In 2010, I pretty much decided overnight to pack all of my stuff and move to Florida. I was 20 years old, had a good amount of cash in my bank, and had been thinking about moving to Florida for a while. The thought of being able to pogo year round in warm weather was incredibly exciting to me, and that was the reason why I made the move.
After I got all settled into an apartment in Bradenton, home of Team Hyper Pogo, I began pogoing every single day. It was like paradise. After living in Chicago my entire life, I only had a few months a year where it was good pogo weather, and i’ve always HATED the cold. Not only that, but now I had people to pogo with, which also drove up my desire to constantly jump and influenced me to step up my game.
I began filming Blue Lips in Fall 2011. Filming started out like pretty much all of my solo videos, I didn’t really have a solid plan for what the video would look like, I was just stacking clips here and there. -> (Read More) ->
The year was 2002, I was only 12 years old. My newly acquainted best friend, Bryan Pognant, and I went to an Irish Fest together with his family. We saw a pogo stick abandoned by a ferris wheel, devised a plan to make it ours and made it happen. I still remember that day clearly, even though it was 18 years ago. Bryan and I were passing it back and forth in the parking lot seeing who could get the most jumps or who could jump with one hand or one foot.
Later that day when we got home, we logged onto the internet via AOL Dial-Up internet and searched Ask Jeeves (lol) for like-minded individuals that may think of a pogo stick as more than just a toy. We stumbled across xpogo.com. At the time the website was in its early infancy stage with only a handful of regular users. We signed up for the forums and were greeted by legends like Dave Armstrong, Nick McClintock and Fred Grzybowski. Back then we were always excited when someone new joined the forums, because it happened so rarely. -> (Read More) ->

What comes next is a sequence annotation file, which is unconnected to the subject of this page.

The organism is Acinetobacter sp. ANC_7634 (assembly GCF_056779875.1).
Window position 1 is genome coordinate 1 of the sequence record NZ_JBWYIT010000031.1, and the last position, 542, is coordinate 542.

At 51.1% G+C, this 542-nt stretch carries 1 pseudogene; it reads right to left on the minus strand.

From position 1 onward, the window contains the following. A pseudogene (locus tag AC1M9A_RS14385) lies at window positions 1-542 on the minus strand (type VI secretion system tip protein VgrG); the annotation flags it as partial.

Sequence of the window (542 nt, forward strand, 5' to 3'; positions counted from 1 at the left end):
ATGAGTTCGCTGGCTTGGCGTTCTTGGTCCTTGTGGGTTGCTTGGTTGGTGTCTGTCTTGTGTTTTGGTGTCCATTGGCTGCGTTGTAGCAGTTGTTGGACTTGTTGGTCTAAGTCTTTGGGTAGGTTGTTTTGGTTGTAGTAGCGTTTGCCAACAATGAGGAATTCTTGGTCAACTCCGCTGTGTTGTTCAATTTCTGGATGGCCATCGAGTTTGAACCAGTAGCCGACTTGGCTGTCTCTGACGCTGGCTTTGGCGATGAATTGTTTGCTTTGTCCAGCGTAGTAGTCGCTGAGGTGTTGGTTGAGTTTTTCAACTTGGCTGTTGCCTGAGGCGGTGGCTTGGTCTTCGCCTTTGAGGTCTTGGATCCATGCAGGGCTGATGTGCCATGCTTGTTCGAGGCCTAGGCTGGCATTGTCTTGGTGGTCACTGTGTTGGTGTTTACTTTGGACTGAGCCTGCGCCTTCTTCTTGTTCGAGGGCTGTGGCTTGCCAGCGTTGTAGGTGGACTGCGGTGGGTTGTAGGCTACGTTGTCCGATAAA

Today we share part two of our interview seriews with our AllPogo staff. Check out the interview with AllPogo creator Ryan O’Malley below!
Earl: What year did you start pogoing, and how old were you?
Ryan: I started in the summer before my freshman year of High School, so that would be 2006 I believe, making me right around 15 years old. If my math is correct.
Earl: How did you discover the sport?
Ryan: My pogoing history is an interesting one. My first memories were hanging out with Nick Ryan at his parent’s house, which was right across the road from my grandparent’s house, where I spent a lot of my childhood. Nick had a Pogo-Roo, the pogo stick with the built-in counter. We used it often, and even thought, like many, that we created a new sport. We “invented” a dozen or so tricks, but the only one I remember was the drummer boy, which was no handed bouncing while drumming on the frame. Very creative! I even remember my first real bail. I tried to jump the entire length of one square of Nick’s driveway. -> (Read More) ->
Pogoing in the winter is a real pain. When I was filming “Winter Sucks” (2008) there were clips where I was out filming in -13 F. I never let the cold stop me from getting out there and filming, and here I’ll be giving you some tips that helped me power through tough Chicago winters.
This is by far the biggest and most important factor of sticking to pogoing during the cold season. You need to have the utmost determination to be able to go outside in sub zero temperatures to film or even just practice. My biggest motivation in the early/mid 2000’s was trying to stay relevant in the game. I knew guys in Florida (Team Hyper Pogo) were still jumping and getting better in the year round warmth, so I had no other choice but to jump in the cold, even if it was just to keep up with what everyone else was doing.
Revisiting spots and reminiscing on one of the most iconic pogo videos of the 2000’s.
Looking at it now, it doesn’t look like much. It’s poorly edited, the tricks are way outdated, as are the sticks. But, in 2006, Pogo Cult 3 was one of the most progressive videos to ever be released at that time.
The very first handrail grind, the very first around the body air trick, one of the (if not THE) biggest gaps and bomb drops at that time, and also cant forget the first of many Technical Air tricks and Tech tricks that had never been seen or even heard of before. From beginning to end, almost every clip in Pogo Cult 3 featured something new that had never been done before (and the few that weren’t brand new, were very difficult and sought after tricks at that time).
I took a motorcycle ride with my buddy, who was often the filmer of my old Chicago solo videos, to the 3 most known spots from Pogo Cult 3. -> (Read More) ->